The Ontario Liberals have just announced a pharmacare plan targeted at youths aged 25 and under which will provide full coverage for a wide range of prescription drugs. This is welcome news, to be sure. One hopes that the youth plan will be the first step towards public drug coverage for Ontarians of all ages.
The policy case for universal pharmacare is overwhelming.
(Photo: Stevecoleimages via Getty Images)
It is scandalous that in 2017 many Canadians die for lack of affordable access to basic drugs like insulin. Increasingly, even those of us with private health insurance coverage are facing limits on what we can claim, so that our insurance does not protect us when we need it the most. Even those covered by other publicly funded drug programs, such as the elderly, are facing increasing co-payments in many provinces.
A well-designed pharmacare scheme can deliver huge savings by leveraging the bargaining power of an entire population. Canadians pay some of the highest drug prices in the world under our existing patchwork scheme of drug coverage -- employment-based private insurance for the majority of Canadians, combined with public coverage for seniors and low-income people.
As a point of comparison, New Zealand has tasked an agency at arm's length from government, PHARMAC, with purchasing drugs for its entire population. The cost savings are staggering. An annual prescription for the common blood-pressure drug Amlodipine costs New Zealanders about $10 a year, as compared to about $130 for patients in Canada.
Such an agency would not be swayed as much by short-term politics, not to mention requests and petitions by drug companies.
The aggregate savings are significant, with New Zealand spending only US$297 per capita on drugs annually, to Canada's CA$771, according to the most recent OECD data. With prescription drug costs now nearly matching spending on physicians in Canada, this is a low-hanging fruit for achieving significant cost savings for our strained health-care budgets.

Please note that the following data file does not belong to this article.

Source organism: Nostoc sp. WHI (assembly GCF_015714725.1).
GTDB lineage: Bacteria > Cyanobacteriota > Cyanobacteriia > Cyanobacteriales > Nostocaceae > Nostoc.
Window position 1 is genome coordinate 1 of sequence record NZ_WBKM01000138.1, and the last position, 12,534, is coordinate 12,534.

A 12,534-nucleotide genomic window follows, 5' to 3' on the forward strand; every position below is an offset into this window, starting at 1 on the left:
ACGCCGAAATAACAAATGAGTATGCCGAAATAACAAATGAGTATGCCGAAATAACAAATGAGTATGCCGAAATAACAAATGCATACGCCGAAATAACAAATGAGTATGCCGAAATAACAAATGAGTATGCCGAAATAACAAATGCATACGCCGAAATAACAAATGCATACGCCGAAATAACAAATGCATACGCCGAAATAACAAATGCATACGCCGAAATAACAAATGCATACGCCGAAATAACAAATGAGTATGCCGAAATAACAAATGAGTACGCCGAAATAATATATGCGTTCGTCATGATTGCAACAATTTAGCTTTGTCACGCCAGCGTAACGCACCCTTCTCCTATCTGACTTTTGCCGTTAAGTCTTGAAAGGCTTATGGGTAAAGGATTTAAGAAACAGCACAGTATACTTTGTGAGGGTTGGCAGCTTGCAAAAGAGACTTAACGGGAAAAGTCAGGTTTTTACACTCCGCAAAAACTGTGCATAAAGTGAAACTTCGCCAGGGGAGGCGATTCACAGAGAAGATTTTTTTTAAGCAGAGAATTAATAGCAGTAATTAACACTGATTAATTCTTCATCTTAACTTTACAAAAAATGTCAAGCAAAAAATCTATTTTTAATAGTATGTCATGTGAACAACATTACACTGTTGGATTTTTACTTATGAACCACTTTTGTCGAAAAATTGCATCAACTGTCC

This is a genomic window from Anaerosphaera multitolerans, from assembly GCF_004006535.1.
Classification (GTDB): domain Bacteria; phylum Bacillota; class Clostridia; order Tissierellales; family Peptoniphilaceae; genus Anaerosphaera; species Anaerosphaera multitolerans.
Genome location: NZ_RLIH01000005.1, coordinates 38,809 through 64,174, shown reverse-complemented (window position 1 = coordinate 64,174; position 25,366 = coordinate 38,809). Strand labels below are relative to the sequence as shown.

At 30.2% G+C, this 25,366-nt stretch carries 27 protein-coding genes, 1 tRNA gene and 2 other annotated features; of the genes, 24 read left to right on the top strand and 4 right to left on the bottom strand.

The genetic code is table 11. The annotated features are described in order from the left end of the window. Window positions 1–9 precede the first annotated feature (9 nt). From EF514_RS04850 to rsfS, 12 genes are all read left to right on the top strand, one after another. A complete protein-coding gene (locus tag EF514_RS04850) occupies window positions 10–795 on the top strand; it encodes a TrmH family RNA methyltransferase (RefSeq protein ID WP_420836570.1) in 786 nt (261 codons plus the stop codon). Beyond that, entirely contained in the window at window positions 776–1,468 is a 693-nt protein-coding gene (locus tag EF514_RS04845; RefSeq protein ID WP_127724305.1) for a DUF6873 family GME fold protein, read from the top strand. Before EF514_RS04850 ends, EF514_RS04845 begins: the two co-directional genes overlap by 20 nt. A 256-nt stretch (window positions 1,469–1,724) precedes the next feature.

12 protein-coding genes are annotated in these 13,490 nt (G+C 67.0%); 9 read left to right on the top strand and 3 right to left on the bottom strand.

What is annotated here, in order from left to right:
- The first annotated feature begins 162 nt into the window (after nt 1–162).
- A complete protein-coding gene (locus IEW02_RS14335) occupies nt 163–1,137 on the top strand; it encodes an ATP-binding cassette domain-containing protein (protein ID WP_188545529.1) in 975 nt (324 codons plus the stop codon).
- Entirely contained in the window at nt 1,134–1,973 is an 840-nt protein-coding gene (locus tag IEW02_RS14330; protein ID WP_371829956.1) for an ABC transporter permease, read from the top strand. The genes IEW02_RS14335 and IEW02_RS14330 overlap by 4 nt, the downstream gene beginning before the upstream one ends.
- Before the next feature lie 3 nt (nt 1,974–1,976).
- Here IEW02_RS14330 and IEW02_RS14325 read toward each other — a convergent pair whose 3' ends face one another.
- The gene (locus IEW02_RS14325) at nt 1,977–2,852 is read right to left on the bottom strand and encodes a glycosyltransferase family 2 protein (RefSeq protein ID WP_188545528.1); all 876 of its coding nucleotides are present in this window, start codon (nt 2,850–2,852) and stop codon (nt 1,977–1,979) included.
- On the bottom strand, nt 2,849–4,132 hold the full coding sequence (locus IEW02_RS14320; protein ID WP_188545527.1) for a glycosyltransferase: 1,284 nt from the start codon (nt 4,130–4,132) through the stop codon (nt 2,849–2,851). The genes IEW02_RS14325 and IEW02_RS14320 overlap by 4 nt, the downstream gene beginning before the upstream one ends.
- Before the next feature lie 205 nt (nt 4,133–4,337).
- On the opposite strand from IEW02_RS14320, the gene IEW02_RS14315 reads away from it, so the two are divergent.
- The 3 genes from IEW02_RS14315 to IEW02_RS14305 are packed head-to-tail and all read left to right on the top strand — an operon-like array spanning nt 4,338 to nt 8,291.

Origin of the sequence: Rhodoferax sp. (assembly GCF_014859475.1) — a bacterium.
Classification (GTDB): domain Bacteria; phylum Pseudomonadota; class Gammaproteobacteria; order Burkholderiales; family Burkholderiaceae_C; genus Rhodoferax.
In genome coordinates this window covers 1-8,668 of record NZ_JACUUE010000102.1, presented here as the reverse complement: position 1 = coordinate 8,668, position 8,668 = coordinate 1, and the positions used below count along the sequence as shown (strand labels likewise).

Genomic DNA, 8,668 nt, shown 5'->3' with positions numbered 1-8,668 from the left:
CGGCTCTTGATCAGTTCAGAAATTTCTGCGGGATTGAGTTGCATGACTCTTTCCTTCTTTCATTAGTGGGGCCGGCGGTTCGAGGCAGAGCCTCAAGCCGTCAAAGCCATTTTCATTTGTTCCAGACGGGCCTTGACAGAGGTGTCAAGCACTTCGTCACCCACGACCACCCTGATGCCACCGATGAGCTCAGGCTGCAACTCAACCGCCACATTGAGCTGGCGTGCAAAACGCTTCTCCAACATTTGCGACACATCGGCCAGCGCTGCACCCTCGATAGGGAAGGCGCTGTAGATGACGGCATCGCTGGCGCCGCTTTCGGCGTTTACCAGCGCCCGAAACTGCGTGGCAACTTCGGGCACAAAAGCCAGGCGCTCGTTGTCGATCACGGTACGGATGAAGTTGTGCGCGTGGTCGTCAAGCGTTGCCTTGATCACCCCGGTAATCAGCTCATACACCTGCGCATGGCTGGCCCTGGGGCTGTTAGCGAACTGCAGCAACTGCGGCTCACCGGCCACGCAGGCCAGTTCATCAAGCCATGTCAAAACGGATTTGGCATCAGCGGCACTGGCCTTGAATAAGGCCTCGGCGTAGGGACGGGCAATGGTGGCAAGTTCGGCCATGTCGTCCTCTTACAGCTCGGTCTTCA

But if, in implementing its recently announced plan, the Ontario government permits spending to gallop out of control, this will undermine efforts to examine coverage to all those in Ontario and across Canada. Out-of-control spending on drugs could mean there are precious fewer dollars to spend on other important things, like reducing wait times or long-term care beds.
The key to success here is to adopt a business-like, hard-nosed approach to price negotiations with drug companies, similar to that seen in New Zealand. To achieve this, we first need to move responsibility for buying drugs away from the Ontario Ministry of Health to an arm's-length agency. Such an agency would not be swayed as much by short-term politics, not to mention requests and petitions by drug companies.
It is also important that the legislation setting up this agency require it to work within a fixed budget. The budget should be allocated to it each year by the government after calibrating the money it has for different demands within health care. If it doesn't operate within a fixed budget, our public buyer cannot credibly threaten to walk away from drug companies' demands for inflated prices, which would be to the detriment of us all.
A fixed budget each year will improve decision-making about which drugs to fund or not fund. It would also necessarily require an assessment about the relative benefits of one drug over another in improving our overall health. Such an assessment of the evidence would benefit us all.
People will, of course, complain that this means all drugs are not covered. But there would be nothing to prevent those who wish to buy drugs not included in the public plan to do so -- as is currently the case -- either with private health insurance or out-of-pocket payments.
The public plan must cover the most important and cost-effective drugs for the entire population.
We must ensure that policies enacted today carry forward to the longer-term goal.
Drug companies may complain that their industry will lose out if government drives a hard bargain on prices. But if drug companies need subsidies to exist, then this should be considered on the same footing with other industries (e.g., car, aircraft, farming) who seek public assistance. Hidden subsidies should not happen in the form of excessive prices levied on Ontarians when they are sick.
The architects of Canadian medicare stressed from the beginning that public health insurance must grow to include pharmaceuticals. Over the intervening half-century, drugs have come to represent a much larger component of health-care spending, yet little progress has been made towards universal coverage.